(11) We next consider defendants' argument that Alliance has failed to allege actual damages. This argument is dependent on defendants' assumption that the measure of damages for fraudulent inducement of a loan is the impairment of the lender's security or the balance of the outstanding indebtedness. Not so. Alliance does not allege here that defendants impaired its security or caused the value of the properties to decrease after the loans were made. Rather, it alleges that defendants' intentional misrepresentations regarding the properties' characteristics and values induced it to make loans that far exceeded the properties' actual worth at the time the loans were made, and that as a result of these misrepresentations Alliance purchased the properties. In other words, defendants did not damage or impair Alliance's security interest; rather they deceived Alliance at the outset as to what that security was. This is a wholly different claim from that which we considered in Cornelison. Once again, just as a suit for fraud against a borrower "is a completely separate remedy than a suit on the promissory note secured by the deed of trust," and hence not barred by the antideficiency statutes ( Manson v. Reed, supra, 186 Cal.App. 3d at page 1501), a lender's suit against its fiduciaries or agents for fraudulently inducing it to make loans and purchase property is a completely separate cause of action from a suit for impairment of its security.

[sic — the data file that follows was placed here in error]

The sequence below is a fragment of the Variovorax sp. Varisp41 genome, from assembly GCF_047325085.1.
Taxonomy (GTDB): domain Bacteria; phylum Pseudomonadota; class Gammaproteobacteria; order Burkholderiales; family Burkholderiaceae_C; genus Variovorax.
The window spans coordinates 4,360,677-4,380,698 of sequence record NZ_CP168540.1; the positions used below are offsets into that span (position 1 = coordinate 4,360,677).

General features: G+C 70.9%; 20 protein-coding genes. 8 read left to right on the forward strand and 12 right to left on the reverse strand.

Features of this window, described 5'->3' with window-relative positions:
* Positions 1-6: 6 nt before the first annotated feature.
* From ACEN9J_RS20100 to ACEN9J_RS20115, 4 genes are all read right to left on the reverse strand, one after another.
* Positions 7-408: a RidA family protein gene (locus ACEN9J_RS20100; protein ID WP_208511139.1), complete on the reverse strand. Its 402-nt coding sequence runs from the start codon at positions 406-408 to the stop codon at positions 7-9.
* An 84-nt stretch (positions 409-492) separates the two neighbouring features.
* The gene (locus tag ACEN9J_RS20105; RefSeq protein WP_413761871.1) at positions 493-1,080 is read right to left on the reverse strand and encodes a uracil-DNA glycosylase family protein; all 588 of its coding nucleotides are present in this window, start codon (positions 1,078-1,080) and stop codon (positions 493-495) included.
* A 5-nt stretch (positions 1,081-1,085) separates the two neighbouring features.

The damages for such fraud are measured not by the outstanding indebtedness, but by either Alliance's out-of-pocket and consequential damages under section 3343 or under section 3333, depending on whether defendants stand in a fiduciary relationship to Alliance. The Court of Appeal here, relying on its earlier opinion in Salahutdin v. Valley of California, Inc., supra, 24 Cal.App.4th at pages 564-568, concluded that the appropriate measure of damages for fraud by a fiduciary under section 3333 was the benefit-of-the-bargain rule. Salahutdin, however, involved the measure of damages for a fiduciary's negligent misrepresentation. ( Salahutdin v. Valley of California, Inc., supra, 24 Cal.App.4th at p. 560.) We have previously held that a plaintiff is only entitled to its actual or "out-of-pocket" losses suffered because of fiduciary's negligent misrepresentation under section 3333. ( Gray v. Don Miller Associates, Inc., supra, 35 Cal. 3d at pp. 502, 504, citing Gagne v. Bertran (1954) 43 Cal.2d 481, 490 [ 275 P.2d 15].) While the measure of damages under section 3333 might be greater for a fiduciary's intentional misrepresentation, we need not address that issue here. (See Salahutdin v. Valley of California, Inc., supra, 24 Cal.App.4th at pp. 565-566 [discussing commentators' suggestion that a benefit-of-the-bargain measure of damages is appropriate when the fiduciary's misrepresentation is intentional, and an out-of-pocket measure of damages is applicable when the misrepresentation is negligent]; Cal. Attorney's Damages Guide (Cont.Ed.Bar Supp. May 1995) § 2.33A, pp. 85-86.) The question before us is whether Alliance stated a fraud claim that survives a motion for judgment on the pleadings. Alliance alleges at least out-of-pocket damages when it alleges that it paid more for the properties than they were worth, and incurred certain consequential damages. (See Gagne v. Bertran, supra, 43 Cal.2d at p. 490, fn. 6.) Accordingly, its full credit bids do not establish as a matter of law that it sustained no actual damages.